Samuel Beckett's Waiting For Godot Essay

579 words - 2 pages

An empty road, a single tree, a friends company. These sickly rewards are the ones given to men, theorizes Samuel Beckett in Waiting for Godot, when they wait for the arrival of God. Stark barren surroundings and perpetual loneliness are the only gift, in Beckett's mind, when one waits for a supernatural being who does not deign to visit mere mortals. This aloof and impersonal deity is symbolized in the aptly named character of Godot, who restricts the plot of the play. He keeps Vladimir and Estragon from taking action, strands the theme in an unending wait for supernatural meaning, and restricts the characters' development by keeping their thoughts turned towards the always-impending appointment.

Vladimir and Estragon are the pinnacle of human indecisiveness - while vowing several times to leave their barren and lifeless surroundings, they dare not flinch or move a muscle lest they offend Godot or miss a promised appointment. Mired by vows and politeness, they take no action with deep meaning, nor do they change their surroundings with the clarion call of thier existence. Instead, the feeble whistle of their purpose is lost in the oppressive, stifling silence of unanswered questions. By refusing to come or even acknowledge their arrival with more than a small messenger boy, Godot prevents any climax in the plot. In Beckett's estimation, the search for a caring God keeps humankind from making a difference in the world - the only purpose for life in the existentialist worldview.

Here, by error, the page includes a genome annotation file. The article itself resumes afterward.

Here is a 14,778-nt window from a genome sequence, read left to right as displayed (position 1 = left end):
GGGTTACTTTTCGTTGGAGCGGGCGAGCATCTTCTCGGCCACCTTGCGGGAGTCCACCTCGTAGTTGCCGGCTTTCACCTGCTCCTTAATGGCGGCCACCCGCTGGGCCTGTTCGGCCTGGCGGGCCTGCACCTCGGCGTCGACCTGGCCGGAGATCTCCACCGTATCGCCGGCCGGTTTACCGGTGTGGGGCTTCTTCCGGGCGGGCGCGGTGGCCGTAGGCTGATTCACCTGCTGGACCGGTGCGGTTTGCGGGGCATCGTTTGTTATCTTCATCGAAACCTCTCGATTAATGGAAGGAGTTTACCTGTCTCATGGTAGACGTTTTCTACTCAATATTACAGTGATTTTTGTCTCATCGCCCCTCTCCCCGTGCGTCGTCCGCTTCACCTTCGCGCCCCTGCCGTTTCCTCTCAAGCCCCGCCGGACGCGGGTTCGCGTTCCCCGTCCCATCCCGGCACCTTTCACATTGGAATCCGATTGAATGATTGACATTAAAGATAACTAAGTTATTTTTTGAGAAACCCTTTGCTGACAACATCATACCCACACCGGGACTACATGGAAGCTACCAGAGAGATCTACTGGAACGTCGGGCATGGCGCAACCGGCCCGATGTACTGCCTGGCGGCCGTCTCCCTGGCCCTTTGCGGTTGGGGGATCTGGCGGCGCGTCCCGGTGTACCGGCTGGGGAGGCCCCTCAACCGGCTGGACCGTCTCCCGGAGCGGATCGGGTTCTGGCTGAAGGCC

Likewise, the play is shackled to a single, mind-numbing pattern by Godot's refusal to arrive. Certainly the arrival of their...

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